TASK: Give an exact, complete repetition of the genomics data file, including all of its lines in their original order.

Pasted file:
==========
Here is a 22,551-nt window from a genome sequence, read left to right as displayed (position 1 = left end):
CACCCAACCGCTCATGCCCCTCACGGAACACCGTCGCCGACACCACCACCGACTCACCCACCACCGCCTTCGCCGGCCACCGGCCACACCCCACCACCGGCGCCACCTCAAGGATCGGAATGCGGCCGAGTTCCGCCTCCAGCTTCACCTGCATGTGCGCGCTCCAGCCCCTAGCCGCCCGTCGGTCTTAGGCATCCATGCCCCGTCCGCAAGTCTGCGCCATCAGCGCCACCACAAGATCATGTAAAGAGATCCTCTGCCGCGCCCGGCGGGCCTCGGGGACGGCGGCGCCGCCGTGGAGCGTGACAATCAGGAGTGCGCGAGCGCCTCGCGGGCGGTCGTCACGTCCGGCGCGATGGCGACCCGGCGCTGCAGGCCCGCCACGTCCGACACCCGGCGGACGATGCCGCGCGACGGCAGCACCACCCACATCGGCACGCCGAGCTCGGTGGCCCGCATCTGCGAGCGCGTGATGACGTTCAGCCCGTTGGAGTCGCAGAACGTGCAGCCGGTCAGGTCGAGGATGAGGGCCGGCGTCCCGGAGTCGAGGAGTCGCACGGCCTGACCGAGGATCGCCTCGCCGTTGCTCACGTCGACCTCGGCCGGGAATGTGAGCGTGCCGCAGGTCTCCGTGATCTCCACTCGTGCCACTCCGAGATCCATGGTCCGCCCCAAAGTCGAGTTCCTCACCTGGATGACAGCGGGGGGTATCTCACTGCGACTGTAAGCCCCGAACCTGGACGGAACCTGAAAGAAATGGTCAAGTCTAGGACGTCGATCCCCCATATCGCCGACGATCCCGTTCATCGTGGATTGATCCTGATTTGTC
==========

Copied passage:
Here is a 22,551-nt window from a genome sequence, read left to right as displayed (position 1 = left end):
CACCCAACCGCTCATGCCCCTCACGGAACACCGTCGCCGACACCACCACCGACTCACCCACCACCGCCTTCGCCGGCCACCGGCCACACCCCACCACCGGCGCCACCTCAAGGATCGGAATGCGGCCGAGTTCCGCCTCCAGCTTCACCTGCATGTGCGCGCTCCAGCCCCTAGCCGCCCGTCGGTCTTAGGCATCCATGCCCCGTCCGCAAGTCTGCGCCATCAGCGCCACCACAAGATCATGTAAAGAGATCCTCTGCCGCGCCCGGCGGGCCTCGGGGACGGCGGCGCCGCCGTGGAGCGTGACAATCAGGAGTGCGCGAGCGCCTCGCGGGCGGTCGTCACGTCCGGCGCGATGGCGACCCGGCGCTGCAGGCCCGCCACGTCCGACACCCGGCGGACGATGCCGCGCGACGGCAGCACCACCCACATCGGCACGCCGAGCTCGGTGGCCCGCATCTGCGAGCGCGTGATGACGTTCAGCCCGTTGGAGTCGCAGAACGTGCAGCCGGTCAGGTCGAGGATGAGGGCCGGCGTCCCGGAGTCGAGGAGTCGCACGGCCTGACCGAGGATCGCCTCGCCGTTGCTCACGTCGACCTCGGCCGGGAATGTGAGCGTGCCGCAGGTCTCCGTGATCTCCACTCGTGCCACTCCGAGATCCATGGTCCGCCCCAAAGTCGAGTTCCTCACCTGGATGACAGCGGGGGGTATCTCACTGCGACTGTAAGCCCCGAACCTGGACGGAACCTGAAAGAAATGGTCAAGTCTAGGACGTCGATCCCCCATATCGCCGACGATCCCGTTCATCGTGGATTGATCCTGATTTGTC